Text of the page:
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We’re always looking for reasons to celebrate – and Presidents’ Day is no exception. So while we’re donning our wigs and top hats in time for Monday, we’re leaving you a little weekend reading to keep you in the loop on all the historical #fintech stuff happening in the here and now.
News broke this week that Hightower, a popular RIA aggregator, is taking a page straight from the wirehouses and suing one of its former advisors. Michael Policar (a staple in the #Fintwit community on Twitter) left Hightower to start his own firm, and Hightower alleges he took clients and client data that they own with him.
It’s a move that advisors like Policar thought they left behind when they signed up with firms like Hightower, but if there’s one phrase that rings true throughout history, it’s that “the new boss is the same as the old boss.”
The larger these firms get, the more they eventually start to resemble old-school wirehouses with their services offered to investors, and the support they offer to advisors. Unfortunately, that creeping specter of legal action that was perhaps behind the curtain before is now out in the open – and advisors looking to make the jump to independence may now find it harder to decide on the right path forward if their list of “independent” firms to join gets shorter as a result of this news.
Can’t We All Just Get Along?
Sorry folks, this is apparently the bad news Mixtape. CityWire published a story about fintech startup Vise, and it’s uh…less than glowing. The report states that in a little more than half a year, over 19 employees have left – including the vast majority of the executive team.
Vise has been a hot topic since its inception, especially with it reaching unicorn status with a billion-dollar valuation last year. Unfortunately, that unicorn status (much like the mythical animal) has failed to materialize in the real world. Vise’s assets under management have grown slowly, and its growth has not (so far) justified the level of hype investors and the press have thrown at it.
The big problem in our eyes? There are a lot of more established companies promising automated trading and intelligence rebalancing, and Vise just doesn’t seem all that unique in either its services or its brand. It bills itself as the “future of investment management” on its website, but it doesn’t seem to be a future advisors are all that interested in signing up for.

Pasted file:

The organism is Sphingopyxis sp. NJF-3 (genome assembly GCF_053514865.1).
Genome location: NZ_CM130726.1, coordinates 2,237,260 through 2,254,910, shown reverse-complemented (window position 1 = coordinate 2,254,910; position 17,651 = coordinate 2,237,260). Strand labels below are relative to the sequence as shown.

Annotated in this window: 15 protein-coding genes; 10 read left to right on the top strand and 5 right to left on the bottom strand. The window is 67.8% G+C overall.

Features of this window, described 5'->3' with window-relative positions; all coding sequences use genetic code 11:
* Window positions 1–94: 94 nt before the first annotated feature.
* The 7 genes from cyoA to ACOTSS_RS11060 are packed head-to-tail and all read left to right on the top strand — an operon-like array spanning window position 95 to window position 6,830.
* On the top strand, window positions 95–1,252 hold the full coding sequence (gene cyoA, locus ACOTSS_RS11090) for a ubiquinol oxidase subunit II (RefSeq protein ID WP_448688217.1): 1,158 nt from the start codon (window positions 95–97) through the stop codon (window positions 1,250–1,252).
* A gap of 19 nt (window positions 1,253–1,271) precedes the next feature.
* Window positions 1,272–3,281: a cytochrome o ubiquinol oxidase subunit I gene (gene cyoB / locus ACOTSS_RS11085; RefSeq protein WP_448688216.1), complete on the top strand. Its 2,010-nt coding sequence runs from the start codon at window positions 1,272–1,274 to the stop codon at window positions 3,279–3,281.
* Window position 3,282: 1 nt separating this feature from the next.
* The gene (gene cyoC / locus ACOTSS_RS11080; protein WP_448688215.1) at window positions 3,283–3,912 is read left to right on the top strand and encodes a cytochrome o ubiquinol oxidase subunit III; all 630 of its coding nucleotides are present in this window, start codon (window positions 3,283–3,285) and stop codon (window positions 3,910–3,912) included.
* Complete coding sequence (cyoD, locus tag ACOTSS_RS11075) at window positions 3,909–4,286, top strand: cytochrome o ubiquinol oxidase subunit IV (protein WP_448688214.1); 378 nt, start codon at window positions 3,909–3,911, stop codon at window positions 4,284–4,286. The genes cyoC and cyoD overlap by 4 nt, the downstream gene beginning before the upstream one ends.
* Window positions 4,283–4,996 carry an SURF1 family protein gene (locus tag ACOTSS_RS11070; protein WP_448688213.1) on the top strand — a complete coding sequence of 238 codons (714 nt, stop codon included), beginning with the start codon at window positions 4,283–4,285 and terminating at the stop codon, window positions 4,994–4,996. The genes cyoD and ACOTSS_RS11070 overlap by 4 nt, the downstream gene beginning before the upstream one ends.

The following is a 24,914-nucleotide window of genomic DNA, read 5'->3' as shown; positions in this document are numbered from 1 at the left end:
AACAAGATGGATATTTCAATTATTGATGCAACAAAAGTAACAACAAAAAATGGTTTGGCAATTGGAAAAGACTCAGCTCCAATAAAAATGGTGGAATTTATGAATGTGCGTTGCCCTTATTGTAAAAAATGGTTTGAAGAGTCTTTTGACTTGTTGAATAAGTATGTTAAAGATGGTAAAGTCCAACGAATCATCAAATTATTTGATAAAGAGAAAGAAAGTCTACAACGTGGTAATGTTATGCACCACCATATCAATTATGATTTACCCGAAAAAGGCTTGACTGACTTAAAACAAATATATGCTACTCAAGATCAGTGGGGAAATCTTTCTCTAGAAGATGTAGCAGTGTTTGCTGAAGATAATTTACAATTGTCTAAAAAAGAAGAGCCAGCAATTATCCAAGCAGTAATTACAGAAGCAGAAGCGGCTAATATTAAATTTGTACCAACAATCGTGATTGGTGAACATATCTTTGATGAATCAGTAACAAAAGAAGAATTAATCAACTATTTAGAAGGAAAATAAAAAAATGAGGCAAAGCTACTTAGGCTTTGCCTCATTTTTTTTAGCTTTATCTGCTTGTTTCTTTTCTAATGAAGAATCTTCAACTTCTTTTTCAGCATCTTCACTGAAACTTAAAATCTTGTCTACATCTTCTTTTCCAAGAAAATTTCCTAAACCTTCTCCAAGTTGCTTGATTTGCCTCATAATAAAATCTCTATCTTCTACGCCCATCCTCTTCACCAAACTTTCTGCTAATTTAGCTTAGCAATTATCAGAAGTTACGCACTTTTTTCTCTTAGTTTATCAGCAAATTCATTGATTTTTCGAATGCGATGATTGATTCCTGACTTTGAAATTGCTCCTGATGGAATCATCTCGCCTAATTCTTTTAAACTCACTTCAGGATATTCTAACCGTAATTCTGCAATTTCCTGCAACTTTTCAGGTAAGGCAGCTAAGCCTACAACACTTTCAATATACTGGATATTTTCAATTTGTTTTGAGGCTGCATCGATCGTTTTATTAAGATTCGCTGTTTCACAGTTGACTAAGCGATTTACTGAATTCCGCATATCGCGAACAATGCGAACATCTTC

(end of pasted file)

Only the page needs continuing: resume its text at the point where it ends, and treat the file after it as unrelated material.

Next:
Just Your Run-of-The-Mill Unicorn
SEO is clearly important. It’s one of those rare pieces of industry jargon that most business owners know, regardless of industry – and advisors are no different.
Of course it’s important. Search results are the new Yellow Pages. Where people once opened their phone book to “F” to find financial advisors near them, they now just search “financial advisor [city].”
Getting your firm to rank higher in those results requires a foundation built on a subcategory of search engine optimization called “Local SEO.” You can take several quick steps today to increase your chances of ranking in local searches.
Search Engine Journal just published this rundown of all things local search, and it’s a good one. It’s also a long one (18 min read), but trust us, it’s worth it. Just like you’d make sure your business was listed in the phone book, you want to make sure you’re listed in search results.
The Answers You’ve Been Searching For
When you were thinking about starting your firm, choosing a name was one of the most important things. Maybe you used to space out at your old job while sketching out ideas for your new firm’s logo, or just writing the name over and over in your notebook.
A lot of professionals think their brand boils down to their business name and logo, but that’s really just the beginning. What fonts do you use? What are your brand colors? What kind of photography is acceptable on your website?
Inconsistent branding looks unprofessional – that’s all there is to it. If you’re using different fonts and colors and squishing or stretching your logo to fit the setting, then we hate to say it, but you may be guilty of inconsistent branding.
When we help firms develop a marketing stylebook, we do a deep dive into everything: fonts, language, photos, colors, etc. It’s actually a pretty fun exercise that gives you a chance to examine the building blocks of your brand so you can make sure everyone is on the same page.
Hubspot put together this great article on the basics of brand assets, what they are and why they matter, along with a few examples to help inspire you. We know this can sound like a big undertaking, but it’s not, we promise. Pick someone on your team with a good eye for what looks good, and then ask them to spend some time setting brand standards you can all agree on. If you use Traction/EOS, this could be a good quarterly rock to hand to your Director of First Impressions or whoever makes the most sense on your team. Eventually, you’ll likely want to bring in some branding professionals, but we’re all about marketing tips that can help you move the needle right away.”
Keep it Consistent, Folks
Zach McDonald, President & CMO
“Been loving a lot of music from Australia lately.”
Johnny Sandquist, Founder & CEO
“Everything about this song is good.”
Connor Brandt, Graphic Designer
“Recently discovered this artist and definitely planning to listen to more.”
Delaney R, Digital Marketing Specialist
“This song instantly puts me in a good mood when it comes on.”
Justine Young, Content Writer
“If it’s good enough for Shrek it’s good enough for me.”
Keep up with all of our picks of the week over time with the Three Crowns Mixtape on Spotify.
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